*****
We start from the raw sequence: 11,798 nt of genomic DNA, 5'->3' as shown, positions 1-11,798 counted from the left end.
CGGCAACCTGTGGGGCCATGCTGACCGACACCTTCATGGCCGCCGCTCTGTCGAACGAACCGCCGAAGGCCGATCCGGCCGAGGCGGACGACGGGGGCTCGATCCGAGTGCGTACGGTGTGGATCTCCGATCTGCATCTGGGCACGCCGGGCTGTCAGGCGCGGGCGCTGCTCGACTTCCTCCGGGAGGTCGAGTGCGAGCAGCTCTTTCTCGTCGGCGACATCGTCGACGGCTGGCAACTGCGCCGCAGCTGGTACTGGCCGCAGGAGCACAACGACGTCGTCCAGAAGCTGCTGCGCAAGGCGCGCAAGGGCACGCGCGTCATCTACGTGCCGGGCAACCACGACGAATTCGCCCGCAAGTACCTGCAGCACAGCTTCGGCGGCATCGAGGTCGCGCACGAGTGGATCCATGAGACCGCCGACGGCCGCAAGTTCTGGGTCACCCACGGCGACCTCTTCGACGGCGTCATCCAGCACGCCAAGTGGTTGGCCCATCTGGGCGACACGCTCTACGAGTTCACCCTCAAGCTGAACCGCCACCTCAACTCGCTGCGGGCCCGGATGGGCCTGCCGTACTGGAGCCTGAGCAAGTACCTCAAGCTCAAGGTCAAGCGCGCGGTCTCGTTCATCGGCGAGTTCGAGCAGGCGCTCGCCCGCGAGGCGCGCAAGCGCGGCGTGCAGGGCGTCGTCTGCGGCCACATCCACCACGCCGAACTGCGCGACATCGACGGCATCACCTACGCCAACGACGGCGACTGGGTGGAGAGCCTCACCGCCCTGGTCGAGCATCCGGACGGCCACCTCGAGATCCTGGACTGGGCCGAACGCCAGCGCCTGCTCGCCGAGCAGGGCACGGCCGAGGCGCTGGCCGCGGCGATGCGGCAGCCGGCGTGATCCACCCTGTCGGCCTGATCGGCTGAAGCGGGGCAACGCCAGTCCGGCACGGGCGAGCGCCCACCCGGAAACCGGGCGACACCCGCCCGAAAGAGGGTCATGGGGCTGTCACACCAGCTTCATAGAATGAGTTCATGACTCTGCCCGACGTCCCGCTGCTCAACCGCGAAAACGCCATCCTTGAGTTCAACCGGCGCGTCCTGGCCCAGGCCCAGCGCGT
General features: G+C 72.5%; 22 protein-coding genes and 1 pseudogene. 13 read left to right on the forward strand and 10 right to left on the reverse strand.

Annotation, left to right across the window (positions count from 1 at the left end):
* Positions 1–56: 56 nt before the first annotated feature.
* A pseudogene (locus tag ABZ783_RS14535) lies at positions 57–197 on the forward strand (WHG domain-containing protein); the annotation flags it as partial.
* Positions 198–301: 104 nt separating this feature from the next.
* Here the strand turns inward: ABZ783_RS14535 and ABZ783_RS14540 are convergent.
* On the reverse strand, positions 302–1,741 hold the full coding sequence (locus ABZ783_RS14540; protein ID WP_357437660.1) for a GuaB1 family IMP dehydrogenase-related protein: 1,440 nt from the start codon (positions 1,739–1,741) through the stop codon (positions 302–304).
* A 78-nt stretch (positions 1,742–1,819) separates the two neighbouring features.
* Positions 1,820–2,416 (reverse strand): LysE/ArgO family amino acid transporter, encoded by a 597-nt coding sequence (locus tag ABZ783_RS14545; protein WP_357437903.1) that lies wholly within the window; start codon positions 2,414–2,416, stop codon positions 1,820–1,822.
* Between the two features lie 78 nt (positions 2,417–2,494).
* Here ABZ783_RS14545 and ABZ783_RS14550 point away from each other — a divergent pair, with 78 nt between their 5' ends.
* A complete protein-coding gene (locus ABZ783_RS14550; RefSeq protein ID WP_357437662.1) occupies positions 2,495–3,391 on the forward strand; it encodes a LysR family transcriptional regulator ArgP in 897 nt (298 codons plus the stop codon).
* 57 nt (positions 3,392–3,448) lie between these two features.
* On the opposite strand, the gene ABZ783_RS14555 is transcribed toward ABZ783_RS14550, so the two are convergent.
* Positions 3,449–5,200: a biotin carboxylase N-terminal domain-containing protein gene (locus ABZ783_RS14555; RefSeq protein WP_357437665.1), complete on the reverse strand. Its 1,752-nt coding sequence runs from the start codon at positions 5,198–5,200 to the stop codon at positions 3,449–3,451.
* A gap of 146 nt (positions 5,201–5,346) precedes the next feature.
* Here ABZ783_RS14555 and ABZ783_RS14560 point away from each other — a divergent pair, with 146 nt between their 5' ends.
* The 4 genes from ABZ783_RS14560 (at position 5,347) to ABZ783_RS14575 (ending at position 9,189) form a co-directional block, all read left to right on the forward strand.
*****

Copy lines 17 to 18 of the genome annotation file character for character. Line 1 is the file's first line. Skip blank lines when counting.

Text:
* Positions 3,449–5,200: a biotin carboxylase N-terminal domain-containing protein gene (locus ABZ783_RS14555; RefSeq protein WP_357437665.1), complete on the reverse strand. Its 1,752-nt coding sequence runs from the start codon at positions 5,198–5,200 to the stop codon at positions 3,449–3,451.
* A gap of 146 nt (positions 5,201–5,346) precedes the next feature.